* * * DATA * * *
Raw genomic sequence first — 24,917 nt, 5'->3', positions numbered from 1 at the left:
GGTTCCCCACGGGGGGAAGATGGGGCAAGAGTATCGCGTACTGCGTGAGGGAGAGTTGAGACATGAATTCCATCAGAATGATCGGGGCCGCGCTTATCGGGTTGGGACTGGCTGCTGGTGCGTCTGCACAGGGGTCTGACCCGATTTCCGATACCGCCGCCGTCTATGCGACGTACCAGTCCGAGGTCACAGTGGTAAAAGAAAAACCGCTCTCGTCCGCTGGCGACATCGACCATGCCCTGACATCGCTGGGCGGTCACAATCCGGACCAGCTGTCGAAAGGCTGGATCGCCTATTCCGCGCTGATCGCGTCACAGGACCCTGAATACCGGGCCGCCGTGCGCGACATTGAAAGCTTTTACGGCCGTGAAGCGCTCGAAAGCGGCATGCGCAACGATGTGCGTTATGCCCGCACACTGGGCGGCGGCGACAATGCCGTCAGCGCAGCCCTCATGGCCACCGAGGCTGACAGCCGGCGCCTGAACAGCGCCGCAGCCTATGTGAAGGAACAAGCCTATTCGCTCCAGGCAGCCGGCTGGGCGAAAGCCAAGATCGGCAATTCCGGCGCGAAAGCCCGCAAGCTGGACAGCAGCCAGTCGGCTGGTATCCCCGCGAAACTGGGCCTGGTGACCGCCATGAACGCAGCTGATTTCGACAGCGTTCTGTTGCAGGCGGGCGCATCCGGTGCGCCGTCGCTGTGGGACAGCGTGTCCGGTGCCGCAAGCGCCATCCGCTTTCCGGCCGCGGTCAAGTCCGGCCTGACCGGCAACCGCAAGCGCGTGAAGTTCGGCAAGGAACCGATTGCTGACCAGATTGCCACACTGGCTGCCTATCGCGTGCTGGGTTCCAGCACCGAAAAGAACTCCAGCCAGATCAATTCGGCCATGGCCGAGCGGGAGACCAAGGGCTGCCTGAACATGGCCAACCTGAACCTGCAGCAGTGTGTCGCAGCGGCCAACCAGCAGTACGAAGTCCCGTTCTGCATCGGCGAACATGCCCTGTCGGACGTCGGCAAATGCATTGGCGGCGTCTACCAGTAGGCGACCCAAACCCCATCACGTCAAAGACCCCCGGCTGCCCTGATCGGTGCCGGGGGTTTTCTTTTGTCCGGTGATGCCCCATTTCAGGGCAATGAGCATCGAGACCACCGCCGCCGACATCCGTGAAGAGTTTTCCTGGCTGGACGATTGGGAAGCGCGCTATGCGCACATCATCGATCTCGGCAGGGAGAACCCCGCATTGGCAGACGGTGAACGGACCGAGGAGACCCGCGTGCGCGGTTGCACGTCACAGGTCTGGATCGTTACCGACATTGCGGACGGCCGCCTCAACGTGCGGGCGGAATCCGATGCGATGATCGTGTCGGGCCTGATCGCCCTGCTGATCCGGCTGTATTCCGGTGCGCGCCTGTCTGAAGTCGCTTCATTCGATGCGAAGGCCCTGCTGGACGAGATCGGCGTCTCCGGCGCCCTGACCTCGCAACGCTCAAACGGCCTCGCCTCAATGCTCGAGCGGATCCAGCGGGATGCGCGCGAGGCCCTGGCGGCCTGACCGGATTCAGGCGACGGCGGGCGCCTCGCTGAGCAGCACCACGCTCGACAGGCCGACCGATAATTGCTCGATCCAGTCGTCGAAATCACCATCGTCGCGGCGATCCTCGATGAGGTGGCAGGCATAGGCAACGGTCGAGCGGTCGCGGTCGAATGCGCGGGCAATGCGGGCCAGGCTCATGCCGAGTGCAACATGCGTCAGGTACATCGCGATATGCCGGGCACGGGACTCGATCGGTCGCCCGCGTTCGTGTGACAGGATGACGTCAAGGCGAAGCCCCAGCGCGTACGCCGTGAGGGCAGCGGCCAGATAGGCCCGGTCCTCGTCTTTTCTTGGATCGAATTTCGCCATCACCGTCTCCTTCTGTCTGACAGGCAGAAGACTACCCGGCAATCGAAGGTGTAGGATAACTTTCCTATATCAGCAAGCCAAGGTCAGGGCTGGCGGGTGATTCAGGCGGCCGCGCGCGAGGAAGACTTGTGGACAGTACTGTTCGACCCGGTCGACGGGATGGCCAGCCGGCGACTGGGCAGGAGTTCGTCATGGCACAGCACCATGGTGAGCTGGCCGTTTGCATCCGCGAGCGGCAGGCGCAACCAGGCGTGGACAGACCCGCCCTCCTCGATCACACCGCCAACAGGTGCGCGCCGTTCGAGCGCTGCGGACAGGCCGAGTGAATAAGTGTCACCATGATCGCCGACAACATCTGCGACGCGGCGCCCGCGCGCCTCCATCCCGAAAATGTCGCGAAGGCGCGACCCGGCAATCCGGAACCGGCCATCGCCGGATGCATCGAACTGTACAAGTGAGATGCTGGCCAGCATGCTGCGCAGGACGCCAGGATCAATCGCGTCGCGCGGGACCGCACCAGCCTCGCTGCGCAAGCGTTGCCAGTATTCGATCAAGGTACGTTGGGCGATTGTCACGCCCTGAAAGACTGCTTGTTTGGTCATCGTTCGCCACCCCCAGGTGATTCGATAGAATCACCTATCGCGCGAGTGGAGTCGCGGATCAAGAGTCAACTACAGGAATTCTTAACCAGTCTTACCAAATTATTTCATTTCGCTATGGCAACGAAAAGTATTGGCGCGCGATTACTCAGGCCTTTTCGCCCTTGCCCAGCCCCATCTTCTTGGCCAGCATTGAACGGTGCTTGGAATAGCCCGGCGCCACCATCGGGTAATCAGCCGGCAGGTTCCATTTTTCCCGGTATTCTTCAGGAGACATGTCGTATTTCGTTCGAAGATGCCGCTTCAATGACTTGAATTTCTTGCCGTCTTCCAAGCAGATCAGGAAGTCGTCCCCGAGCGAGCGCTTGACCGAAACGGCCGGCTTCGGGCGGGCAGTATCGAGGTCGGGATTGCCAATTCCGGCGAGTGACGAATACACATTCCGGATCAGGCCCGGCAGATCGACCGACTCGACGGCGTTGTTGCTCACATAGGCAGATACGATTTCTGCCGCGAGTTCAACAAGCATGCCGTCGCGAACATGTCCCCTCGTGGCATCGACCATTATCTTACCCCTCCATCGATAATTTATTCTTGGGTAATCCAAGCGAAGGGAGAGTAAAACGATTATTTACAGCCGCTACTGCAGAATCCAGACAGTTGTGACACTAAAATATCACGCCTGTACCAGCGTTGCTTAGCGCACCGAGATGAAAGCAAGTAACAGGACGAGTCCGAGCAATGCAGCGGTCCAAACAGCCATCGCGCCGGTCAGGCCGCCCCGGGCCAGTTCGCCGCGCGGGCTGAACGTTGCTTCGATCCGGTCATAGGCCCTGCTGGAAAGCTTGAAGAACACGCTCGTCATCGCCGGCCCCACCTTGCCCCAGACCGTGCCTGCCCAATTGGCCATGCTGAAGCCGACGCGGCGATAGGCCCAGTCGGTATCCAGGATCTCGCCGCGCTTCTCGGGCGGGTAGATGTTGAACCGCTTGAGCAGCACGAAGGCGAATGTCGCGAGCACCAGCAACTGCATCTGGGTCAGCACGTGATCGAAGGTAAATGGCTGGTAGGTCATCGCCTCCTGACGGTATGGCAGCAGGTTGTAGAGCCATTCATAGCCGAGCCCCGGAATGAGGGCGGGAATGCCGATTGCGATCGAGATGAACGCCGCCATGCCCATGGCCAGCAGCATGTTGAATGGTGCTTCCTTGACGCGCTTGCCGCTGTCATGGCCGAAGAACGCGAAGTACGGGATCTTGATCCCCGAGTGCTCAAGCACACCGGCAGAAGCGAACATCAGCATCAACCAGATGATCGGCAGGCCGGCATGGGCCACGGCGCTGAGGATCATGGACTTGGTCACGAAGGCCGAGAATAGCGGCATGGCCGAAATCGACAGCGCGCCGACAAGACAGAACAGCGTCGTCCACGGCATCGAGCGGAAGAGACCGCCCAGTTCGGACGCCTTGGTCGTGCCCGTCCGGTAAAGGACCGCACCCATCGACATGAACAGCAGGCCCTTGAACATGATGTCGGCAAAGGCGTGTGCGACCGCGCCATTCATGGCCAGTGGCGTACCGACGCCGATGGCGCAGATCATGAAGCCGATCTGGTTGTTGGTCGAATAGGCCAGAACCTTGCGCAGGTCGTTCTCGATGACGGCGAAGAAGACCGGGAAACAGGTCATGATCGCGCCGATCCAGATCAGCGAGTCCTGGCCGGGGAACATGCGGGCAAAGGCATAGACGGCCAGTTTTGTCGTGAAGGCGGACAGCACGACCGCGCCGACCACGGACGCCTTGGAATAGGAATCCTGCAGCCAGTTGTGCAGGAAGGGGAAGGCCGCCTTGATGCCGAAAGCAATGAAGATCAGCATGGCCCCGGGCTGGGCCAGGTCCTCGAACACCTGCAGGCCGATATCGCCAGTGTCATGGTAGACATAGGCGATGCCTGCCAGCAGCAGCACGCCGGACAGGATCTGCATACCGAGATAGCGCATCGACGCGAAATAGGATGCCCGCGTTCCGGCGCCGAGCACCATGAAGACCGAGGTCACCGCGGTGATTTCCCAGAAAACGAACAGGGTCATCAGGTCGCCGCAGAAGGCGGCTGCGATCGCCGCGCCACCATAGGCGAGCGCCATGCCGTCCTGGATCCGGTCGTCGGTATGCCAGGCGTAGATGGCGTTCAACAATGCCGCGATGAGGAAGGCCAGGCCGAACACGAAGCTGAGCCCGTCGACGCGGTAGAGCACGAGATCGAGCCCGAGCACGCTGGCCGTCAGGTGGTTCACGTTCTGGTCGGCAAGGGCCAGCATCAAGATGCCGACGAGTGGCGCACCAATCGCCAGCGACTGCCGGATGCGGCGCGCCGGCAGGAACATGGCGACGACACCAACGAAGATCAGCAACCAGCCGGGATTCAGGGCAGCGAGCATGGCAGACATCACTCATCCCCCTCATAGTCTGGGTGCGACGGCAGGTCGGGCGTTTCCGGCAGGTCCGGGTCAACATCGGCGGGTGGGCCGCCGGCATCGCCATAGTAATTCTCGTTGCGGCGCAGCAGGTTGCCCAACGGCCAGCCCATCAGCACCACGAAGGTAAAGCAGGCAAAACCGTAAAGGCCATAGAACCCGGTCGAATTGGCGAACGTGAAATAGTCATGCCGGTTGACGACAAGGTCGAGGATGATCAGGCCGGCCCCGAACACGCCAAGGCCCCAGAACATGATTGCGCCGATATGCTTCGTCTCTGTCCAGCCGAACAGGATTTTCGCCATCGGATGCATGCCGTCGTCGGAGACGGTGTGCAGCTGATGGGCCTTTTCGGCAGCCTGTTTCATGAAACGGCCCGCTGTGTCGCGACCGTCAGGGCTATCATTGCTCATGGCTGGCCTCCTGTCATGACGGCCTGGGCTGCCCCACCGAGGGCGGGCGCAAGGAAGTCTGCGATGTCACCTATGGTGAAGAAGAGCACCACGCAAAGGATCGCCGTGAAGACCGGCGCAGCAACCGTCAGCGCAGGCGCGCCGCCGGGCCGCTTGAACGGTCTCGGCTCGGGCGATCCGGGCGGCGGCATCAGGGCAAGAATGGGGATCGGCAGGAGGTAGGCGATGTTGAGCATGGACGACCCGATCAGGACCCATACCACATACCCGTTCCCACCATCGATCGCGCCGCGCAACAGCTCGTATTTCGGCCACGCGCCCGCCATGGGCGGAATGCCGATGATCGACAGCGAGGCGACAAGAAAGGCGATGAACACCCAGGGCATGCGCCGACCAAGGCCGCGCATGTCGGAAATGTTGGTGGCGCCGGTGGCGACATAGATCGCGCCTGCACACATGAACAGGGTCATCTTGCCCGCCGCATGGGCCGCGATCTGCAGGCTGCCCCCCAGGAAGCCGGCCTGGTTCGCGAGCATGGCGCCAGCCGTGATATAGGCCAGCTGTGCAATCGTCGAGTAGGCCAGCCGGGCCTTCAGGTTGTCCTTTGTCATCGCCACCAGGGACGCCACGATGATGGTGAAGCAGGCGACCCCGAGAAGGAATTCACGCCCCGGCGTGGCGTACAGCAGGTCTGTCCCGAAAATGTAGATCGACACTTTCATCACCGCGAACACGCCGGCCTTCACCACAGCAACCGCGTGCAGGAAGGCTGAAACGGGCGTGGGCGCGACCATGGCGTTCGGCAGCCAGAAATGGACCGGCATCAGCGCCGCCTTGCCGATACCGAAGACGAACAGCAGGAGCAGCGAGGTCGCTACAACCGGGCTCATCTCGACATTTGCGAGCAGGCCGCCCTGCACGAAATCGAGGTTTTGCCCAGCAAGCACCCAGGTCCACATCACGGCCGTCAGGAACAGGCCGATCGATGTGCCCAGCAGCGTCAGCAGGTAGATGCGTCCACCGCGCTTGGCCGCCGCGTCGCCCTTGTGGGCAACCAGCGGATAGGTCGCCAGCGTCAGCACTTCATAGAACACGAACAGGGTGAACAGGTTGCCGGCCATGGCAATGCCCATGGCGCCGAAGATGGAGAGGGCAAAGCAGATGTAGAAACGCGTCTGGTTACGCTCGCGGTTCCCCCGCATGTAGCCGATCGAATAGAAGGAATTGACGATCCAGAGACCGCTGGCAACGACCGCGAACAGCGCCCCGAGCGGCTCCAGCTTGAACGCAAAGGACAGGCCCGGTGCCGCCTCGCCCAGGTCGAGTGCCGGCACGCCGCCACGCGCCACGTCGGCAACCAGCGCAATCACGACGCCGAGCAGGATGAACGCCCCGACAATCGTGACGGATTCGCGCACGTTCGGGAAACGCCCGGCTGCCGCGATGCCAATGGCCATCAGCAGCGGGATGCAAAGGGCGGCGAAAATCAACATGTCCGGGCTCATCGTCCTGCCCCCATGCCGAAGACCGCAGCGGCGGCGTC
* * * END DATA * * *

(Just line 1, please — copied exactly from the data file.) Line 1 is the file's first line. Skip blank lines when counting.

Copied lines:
Raw genomic sequence first — 24,917 nt, 5'->3', positions numbered from 1 at the left: